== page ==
Priority 11 from the Contraception PSP

UNCERTAINTY: What are the most effective methods of promoting sexual health services (to everyone, including young people, those who don't speak or read English or who are vulnerable)?  (JLA PSP Priority 11)
Overall ranking 11
JLA question ID 0049/11
Explanatory note The review looked at promoting uptake and use of effective contraceptives rather than promoting services. Results showed that computer-based interventions are effective tools for learning about sexual health, and they also improve self-efficacy, intention and sexual behaviour, but more research is needed to establish whether computer-based interventions can change outcomes such as sexually transmitted infections and pregnancy.  Since 2013 commissioning contraceptive services moved to local councils and - 1 in 3 councils has closed services since 2015,. GPs also provide  contraceptive services but young people may be embarrassed to discuss sexual health with their GP, they may not be registered with a GP or unable to get an appointment. Young women are most likely to use community sexual health services, clinic attendances are falling (about 2% per year), this may indicate that people who need to use the service are not aware of them or how to access care. Against this background health care professionals and service users were keen to know what methods of promoting services and information about contraception are effective.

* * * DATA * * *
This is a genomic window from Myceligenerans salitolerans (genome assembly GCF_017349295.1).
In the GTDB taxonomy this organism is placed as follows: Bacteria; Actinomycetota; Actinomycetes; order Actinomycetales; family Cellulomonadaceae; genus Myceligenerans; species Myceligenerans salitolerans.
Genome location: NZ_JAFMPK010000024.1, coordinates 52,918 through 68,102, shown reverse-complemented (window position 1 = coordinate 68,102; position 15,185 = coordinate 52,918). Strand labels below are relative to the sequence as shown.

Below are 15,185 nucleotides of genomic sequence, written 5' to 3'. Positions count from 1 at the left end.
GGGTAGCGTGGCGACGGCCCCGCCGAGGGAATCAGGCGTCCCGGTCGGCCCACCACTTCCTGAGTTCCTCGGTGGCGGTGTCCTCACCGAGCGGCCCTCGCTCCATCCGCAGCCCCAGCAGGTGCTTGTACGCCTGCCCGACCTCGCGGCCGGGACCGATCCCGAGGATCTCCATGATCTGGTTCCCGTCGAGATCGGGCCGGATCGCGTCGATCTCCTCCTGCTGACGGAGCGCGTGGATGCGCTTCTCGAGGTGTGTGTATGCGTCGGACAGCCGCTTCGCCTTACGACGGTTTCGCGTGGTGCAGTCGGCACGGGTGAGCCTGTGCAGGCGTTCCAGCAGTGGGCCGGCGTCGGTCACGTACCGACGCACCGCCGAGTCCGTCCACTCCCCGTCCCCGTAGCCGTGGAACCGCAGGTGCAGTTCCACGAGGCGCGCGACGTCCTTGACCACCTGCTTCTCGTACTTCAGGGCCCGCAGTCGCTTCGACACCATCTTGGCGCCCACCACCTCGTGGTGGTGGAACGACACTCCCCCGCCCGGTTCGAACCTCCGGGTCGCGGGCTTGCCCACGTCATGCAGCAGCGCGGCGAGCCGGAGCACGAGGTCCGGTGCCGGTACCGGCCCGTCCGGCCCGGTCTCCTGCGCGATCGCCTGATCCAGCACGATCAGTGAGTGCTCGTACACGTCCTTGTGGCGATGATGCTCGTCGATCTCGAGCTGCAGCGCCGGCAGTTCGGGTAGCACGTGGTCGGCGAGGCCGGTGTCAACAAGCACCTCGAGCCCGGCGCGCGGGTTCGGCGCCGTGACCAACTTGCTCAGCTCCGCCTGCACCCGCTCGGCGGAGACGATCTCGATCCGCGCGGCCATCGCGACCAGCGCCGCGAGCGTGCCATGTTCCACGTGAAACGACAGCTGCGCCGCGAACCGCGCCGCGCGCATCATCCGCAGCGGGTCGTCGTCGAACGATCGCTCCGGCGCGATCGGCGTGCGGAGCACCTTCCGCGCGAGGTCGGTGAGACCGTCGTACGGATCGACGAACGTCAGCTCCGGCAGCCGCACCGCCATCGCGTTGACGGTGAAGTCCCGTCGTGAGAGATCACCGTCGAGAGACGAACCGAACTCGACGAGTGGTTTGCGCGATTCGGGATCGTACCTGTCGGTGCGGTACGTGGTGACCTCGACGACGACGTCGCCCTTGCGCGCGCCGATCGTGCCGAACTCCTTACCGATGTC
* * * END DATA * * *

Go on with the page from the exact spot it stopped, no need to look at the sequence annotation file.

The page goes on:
Interventions for preventing unintended pregnancies among adolescents Chioma Oringanje, Martin M Meremikwu, Hokehe Eko, Ekpereonne Esu, Anne Meremikwu, John E Ehiri.  February 2016 

Brief educational strategies for improving contraception use in young people.  Laureen M Lopez, Thomas W Grey, Elizabeth E. Tolley, Mario Chen. March 2016  

Mobile phone‐based interventions for improving contraception use. Chris Smith, Judy Gold, Thoai D Ngo, Colin Sumpter, Caroline Free. June 2015

Health Research Classification System category Reproductive Health and Childbirth
Extra information provided by this PSP
Original uncertainty examples

“Feel that there is a lack of Info/ advertising for women about sexual health services. They are different as not as large as a local hospital or could be some distance away from GP” (both). 

Submitted by Healthcare Professionals x 3~Patients x 8~Both x 2
PSP information
PSP unique ID 0049
PSP name Contraception
Total number of uncertainties identified by this PSP. 57  (To see a full list of all uncertainties identified, please see the detailed spreadsheet held on the JLA website)
Date of priority setting workshop 21 April 2017